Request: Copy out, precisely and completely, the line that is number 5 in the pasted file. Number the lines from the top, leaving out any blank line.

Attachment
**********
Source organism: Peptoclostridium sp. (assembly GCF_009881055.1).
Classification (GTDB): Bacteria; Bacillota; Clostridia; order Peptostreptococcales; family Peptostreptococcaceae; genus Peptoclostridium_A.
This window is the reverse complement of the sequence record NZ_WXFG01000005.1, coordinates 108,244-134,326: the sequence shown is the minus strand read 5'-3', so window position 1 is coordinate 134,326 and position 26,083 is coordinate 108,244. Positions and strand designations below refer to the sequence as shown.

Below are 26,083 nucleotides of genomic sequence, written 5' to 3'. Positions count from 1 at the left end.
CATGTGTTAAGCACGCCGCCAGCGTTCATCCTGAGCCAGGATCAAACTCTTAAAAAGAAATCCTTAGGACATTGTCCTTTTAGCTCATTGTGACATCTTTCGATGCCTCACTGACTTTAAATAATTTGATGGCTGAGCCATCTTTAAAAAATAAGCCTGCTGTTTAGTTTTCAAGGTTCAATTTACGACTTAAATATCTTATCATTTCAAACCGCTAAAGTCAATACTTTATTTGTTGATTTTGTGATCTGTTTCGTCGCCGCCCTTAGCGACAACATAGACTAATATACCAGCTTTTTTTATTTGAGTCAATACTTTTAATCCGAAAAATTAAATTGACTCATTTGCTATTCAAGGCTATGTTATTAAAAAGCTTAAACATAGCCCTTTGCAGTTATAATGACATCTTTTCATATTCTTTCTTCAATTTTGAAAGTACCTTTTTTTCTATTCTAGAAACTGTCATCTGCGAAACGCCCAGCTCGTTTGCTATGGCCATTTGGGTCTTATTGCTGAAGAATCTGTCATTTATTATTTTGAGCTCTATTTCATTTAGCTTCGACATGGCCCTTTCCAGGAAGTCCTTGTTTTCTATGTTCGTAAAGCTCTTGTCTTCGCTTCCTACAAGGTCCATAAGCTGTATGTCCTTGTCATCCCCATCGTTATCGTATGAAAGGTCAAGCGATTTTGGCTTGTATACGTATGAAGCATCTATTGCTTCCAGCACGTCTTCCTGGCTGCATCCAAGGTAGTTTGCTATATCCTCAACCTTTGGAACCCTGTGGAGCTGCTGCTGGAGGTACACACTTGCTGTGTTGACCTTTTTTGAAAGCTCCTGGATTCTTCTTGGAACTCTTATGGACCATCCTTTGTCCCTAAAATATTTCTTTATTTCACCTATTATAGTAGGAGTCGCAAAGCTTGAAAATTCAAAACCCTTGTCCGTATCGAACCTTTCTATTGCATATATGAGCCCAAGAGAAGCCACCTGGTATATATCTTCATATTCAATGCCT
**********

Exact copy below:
CATGTGTTAAGCACGCCGCCAGCGTTCATCCTGAGCCAGGATCAAACTCTTAAAAAGAAATCCTTAGGACATTGTCCTTTTAGCTCATTGTGACATCTTTCGATGCCTCACTGACTTTAAATAATTTGATGGCTGAGCCATCTTTAAAAAATAAGCCTGCTGTTTAGTTTTCAAGGTTCAATTTACGACTTAAATATCTTATCATTTCAAACCGCTAAAGTCAATACTTTATTTGTTGATTTTGTGATCTGTTTCGTCGCCGCCCTTAGCGACAACATAGACTAATATACCAGCTTTTTTTATTTGAGTCAATACTTTTAATCCGAAAAATTAAATTGACTCATTTGCTATTCAAGGCTATGTTATTAAAAAGCTTAAACATAGCCCTTTGCAGTTATAATGACATCTTTTCATATTCTTTCTTCAATTTTGAAAGTACCTTTTTTTCTATTCTAGAAACTGTCATCTGCGAAACGCCCAGCTCGTTTGCTATGGCCATTTGGGTCTTATTGCTGAAGAATCTGTCATTTATTATTTTGAGCTCTATTTCATTTAGCTTCGACATGGCCCTTTCCAGGAAGTCCTTGTTTTCTATGTTCGTAAAGCTCTTGTCTTCGCTTCCTACAAGGTCCATAAGCTGTATGTCCTTGTCATCCCCATCGTTATCGTATGAAAGGTCAAGCGATTTTGGCTTGTATACGTATGAAGCATCTATTGCTTCCAGCACGTCTTCCTGGCTGCATCCAAGGTAGTTTGCTATATCCTCAACCTTTGGAACCCTGTGGAGCTGCTGCTGGAGGTACACACTTGCTGTGTTGACCTTTTTTGAAAGCTCCTGGATTCTTCTTGGAACTCTTATGGACCATCCTTTGTCCCTAAAATATTTCTTTATTTCACCTATTATAGTAGGAGTCGCAAAGCTTGAAAATTCAAAACCCTTGTCCGTATCGAACCTTTCTATTGCATATATGAGCCCAAGAGAAGCCACCTGGTATATATCTTCATATTCAATGCCT